Patient experience of cancer diagnosis
To provide new, in-depth insights from the patient’s perspective into the early stages of being diagnosed to help explain differences in diagnosis across the three countries.
Why this is important
Survival rates for those with cancer in England are poorer than in many European countries. Surveys suggest that this may be due to differences in how people recognise suspicious symptoms, report them to their doctors and how the doctors respond. It is suspected that these differences could lead to later diagnosis and a risk of later stage disease developing.
This qualitative study will gather, explore and compare experiences of people with lung and colorectal cancer within and across three European countries (England, Denmark and Sweden).
The research will take place over 24 months (starting in October 2014). It will involve in-depth interviews with 60 people in each country (30 with lung cancer, and 30 with colorectal cancer). We will interview participants within six months of being diagnosed and will look to collect as great a diversity of experiences as possible (i.e. from a range of demographic and clinical characteristics). The interviews will then be analysed to draw out similarities within and differences between cancers and countries.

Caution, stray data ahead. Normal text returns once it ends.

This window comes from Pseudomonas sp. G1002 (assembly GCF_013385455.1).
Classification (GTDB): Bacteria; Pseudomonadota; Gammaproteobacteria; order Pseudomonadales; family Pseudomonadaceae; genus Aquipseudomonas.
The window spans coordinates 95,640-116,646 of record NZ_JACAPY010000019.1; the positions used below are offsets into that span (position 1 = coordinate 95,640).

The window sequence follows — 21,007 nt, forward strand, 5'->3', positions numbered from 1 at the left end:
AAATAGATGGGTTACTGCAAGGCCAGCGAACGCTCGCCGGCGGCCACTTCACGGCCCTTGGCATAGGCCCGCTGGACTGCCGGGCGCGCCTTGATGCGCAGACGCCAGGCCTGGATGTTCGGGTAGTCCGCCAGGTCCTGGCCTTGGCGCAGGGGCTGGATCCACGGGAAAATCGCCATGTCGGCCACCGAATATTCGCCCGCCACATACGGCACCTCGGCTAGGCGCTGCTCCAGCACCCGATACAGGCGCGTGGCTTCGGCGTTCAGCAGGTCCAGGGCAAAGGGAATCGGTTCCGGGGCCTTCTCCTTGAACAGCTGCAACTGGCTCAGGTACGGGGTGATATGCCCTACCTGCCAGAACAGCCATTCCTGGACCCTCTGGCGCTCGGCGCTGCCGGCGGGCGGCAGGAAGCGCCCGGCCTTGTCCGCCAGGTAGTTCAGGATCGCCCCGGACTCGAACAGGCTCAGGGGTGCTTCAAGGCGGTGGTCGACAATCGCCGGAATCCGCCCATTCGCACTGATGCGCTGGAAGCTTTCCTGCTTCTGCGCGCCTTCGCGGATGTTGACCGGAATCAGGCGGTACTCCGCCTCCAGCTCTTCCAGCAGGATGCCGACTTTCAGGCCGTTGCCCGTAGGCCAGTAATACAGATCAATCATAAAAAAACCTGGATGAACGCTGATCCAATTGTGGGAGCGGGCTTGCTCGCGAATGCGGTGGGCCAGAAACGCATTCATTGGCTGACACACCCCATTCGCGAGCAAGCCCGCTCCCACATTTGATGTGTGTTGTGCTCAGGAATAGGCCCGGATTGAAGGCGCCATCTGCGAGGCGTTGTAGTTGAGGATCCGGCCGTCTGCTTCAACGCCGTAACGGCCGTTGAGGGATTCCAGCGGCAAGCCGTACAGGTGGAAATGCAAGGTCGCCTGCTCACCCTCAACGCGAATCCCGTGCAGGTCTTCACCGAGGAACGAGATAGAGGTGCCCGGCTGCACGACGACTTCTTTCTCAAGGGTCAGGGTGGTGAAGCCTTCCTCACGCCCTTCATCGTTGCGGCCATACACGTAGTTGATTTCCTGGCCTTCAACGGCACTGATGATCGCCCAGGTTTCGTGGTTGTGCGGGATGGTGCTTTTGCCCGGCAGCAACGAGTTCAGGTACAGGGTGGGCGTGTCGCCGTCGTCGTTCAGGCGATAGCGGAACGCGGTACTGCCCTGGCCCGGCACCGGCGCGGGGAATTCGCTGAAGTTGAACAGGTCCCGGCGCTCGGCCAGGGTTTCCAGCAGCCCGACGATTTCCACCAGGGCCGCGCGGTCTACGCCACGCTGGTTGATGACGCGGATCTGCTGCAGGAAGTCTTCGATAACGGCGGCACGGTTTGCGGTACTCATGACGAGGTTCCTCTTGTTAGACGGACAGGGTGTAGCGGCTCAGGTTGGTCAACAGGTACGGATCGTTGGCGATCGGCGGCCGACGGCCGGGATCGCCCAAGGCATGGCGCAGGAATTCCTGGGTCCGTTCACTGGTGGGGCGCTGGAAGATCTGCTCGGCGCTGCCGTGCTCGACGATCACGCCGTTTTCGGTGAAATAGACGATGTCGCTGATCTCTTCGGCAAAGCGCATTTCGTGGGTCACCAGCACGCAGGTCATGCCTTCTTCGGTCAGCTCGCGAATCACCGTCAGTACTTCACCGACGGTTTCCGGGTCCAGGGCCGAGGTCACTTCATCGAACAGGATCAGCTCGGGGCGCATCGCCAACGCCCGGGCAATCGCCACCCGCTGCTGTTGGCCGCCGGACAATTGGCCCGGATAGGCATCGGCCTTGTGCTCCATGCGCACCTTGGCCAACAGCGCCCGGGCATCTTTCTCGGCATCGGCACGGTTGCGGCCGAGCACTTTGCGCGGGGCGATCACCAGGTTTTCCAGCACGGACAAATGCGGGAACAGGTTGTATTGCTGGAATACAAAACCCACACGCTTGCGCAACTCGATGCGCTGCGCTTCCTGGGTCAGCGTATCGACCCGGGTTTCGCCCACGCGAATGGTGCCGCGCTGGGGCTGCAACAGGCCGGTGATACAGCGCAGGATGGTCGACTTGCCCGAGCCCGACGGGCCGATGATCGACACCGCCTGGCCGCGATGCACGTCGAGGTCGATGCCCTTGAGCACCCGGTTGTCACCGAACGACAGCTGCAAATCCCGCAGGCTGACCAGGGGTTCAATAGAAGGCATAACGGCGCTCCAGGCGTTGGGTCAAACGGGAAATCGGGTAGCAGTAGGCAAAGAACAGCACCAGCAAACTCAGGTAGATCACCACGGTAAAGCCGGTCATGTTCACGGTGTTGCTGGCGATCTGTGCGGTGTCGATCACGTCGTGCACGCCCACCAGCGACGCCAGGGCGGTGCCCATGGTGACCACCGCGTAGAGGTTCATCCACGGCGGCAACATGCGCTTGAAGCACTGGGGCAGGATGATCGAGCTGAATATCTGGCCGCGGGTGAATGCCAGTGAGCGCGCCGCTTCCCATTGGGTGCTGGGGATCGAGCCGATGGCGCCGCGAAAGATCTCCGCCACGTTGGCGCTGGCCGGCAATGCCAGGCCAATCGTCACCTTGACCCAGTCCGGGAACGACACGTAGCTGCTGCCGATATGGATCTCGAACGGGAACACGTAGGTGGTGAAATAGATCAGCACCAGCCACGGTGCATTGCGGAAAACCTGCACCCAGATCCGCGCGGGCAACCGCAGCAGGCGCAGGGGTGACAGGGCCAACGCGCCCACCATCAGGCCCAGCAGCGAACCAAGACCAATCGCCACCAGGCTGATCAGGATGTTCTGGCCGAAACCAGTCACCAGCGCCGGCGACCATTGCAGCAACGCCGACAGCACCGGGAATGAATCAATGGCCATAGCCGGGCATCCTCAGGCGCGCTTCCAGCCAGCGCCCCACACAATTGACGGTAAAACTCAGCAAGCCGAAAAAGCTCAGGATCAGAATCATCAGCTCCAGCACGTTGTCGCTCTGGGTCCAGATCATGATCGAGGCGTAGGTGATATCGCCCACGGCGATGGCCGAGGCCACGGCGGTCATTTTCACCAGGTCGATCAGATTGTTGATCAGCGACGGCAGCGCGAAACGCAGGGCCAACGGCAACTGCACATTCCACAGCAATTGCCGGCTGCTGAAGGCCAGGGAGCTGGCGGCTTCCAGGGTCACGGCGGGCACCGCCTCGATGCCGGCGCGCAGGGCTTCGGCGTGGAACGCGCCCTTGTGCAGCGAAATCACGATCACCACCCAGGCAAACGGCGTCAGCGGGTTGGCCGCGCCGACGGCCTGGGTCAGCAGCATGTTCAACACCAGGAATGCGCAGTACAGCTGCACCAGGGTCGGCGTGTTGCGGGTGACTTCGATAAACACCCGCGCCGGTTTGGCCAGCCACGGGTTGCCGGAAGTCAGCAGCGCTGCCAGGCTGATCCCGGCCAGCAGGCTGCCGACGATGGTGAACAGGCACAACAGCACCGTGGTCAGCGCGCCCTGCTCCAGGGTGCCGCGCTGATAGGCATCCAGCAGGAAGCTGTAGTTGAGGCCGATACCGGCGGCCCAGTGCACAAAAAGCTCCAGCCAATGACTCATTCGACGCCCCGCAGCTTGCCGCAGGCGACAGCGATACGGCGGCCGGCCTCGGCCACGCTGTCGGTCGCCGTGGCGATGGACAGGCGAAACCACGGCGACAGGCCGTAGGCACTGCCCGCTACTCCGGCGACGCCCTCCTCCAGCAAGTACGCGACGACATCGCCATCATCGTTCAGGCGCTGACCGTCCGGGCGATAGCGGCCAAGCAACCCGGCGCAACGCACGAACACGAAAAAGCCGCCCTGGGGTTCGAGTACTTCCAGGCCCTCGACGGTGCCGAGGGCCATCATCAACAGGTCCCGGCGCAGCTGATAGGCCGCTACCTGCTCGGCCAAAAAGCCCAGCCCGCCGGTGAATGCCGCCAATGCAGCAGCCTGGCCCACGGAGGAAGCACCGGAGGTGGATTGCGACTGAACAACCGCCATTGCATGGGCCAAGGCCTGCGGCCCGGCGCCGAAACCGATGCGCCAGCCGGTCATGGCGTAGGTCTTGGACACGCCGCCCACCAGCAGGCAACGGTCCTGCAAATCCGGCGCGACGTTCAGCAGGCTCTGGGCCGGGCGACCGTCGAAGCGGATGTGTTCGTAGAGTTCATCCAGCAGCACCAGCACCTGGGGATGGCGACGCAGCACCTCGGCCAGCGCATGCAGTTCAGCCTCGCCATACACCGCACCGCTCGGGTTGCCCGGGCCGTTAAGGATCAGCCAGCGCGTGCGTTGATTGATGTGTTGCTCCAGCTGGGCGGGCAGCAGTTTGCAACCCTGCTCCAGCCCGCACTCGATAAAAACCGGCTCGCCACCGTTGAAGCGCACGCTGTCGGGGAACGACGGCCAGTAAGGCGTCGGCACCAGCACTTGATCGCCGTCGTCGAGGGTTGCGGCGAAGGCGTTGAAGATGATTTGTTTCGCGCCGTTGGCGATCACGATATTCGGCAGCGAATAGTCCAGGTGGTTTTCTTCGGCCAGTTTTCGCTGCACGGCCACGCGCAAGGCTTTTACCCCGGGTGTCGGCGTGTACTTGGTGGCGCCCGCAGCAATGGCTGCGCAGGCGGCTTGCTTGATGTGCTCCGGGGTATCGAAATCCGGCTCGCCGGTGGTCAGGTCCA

How this will benefit patients:
Insights from the experiences of patients is particularly important for service improvement, since problems are more likely to be addressed effectively if we understand how and why they happens.
We are recruiting participants - find out more